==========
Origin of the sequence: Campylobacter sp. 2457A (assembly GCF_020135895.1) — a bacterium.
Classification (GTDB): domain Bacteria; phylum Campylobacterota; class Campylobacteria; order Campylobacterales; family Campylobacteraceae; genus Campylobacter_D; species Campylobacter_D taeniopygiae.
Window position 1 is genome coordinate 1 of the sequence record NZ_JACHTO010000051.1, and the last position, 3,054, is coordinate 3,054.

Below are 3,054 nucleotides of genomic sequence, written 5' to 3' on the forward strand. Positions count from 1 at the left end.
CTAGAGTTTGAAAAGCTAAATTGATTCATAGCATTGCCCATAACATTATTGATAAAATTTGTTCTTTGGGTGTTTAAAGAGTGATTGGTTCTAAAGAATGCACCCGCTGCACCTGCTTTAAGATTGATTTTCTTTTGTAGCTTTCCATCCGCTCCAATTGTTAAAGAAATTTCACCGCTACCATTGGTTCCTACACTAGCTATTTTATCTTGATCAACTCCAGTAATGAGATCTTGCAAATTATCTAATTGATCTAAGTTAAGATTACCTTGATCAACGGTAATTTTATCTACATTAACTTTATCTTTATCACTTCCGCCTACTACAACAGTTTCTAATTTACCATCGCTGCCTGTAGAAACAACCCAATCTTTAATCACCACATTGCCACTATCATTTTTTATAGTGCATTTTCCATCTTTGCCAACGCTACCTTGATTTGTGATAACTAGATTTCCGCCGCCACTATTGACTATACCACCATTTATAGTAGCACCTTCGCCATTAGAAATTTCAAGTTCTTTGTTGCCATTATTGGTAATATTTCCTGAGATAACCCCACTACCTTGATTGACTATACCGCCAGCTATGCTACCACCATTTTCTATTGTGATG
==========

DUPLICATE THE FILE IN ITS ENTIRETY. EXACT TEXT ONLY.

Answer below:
Origin of the sequence: Campylobacter sp. 2457A (assembly GCF_020135895.1) — a bacterium.
Classification (GTDB): domain Bacteria; phylum Campylobacterota; class Campylobacteria; order Campylobacterales; family Campylobacteraceae; genus Campylobacter_D; species Campylobacter_D taeniopygiae.
Window position 1 is genome coordinate 1 of the sequence record NZ_JACHTO010000051.1, and the last position, 3,054, is coordinate 3,054.

Below are 3,054 nucleotides of genomic sequence, written 5' to 3' on the forward strand. Positions count from 1 at the left end.
CTAGAGTTTGAAAAGCTAAATTGATTCATAGCATTGCCCATAACATTATTGATAAAATTTGTTCTTTGGGTGTTTAAAGAGTGATTGGTTCTAAAGAATGCACCCGCTGCACCTGCTTTAAGATTGATTTTCTTTTGTAGCTTTCCATCCGCTCCAATTGTTAAAGAAATTTCACCGCTACCATTGGTTCCTACACTAGCTATTTTATCTTGATCAACTCCAGTAATGAGATCTTGCAAATTATCTAATTGATCTAAGTTAAGATTACCTTGATCAACGGTAATTTTATCTACATTAACTTTATCTTTATCACTTCCGCCTACTACAACAGTTTCTAATTTACCATCGCTGCCTGTAGAAACAACCCAATCTTTAATCACCACATTGCCACTATCATTTTTTATAGTGCATTTTCCATCTTTGCCAACGCTACCTTGATTTGTGATAACTAGATTTCCGCCGCCACTATTGACTATACCACCATTTATAGTAGCACCTTCGCCATTAGAAATTTCAAGTTCTTTGTTGCCATTATTGGTAATATTTCCTGAGATAACCCCACTACCTTGATTGACTATACCGCCAGCTATGCTACCACCATTTTCTATTGTGATG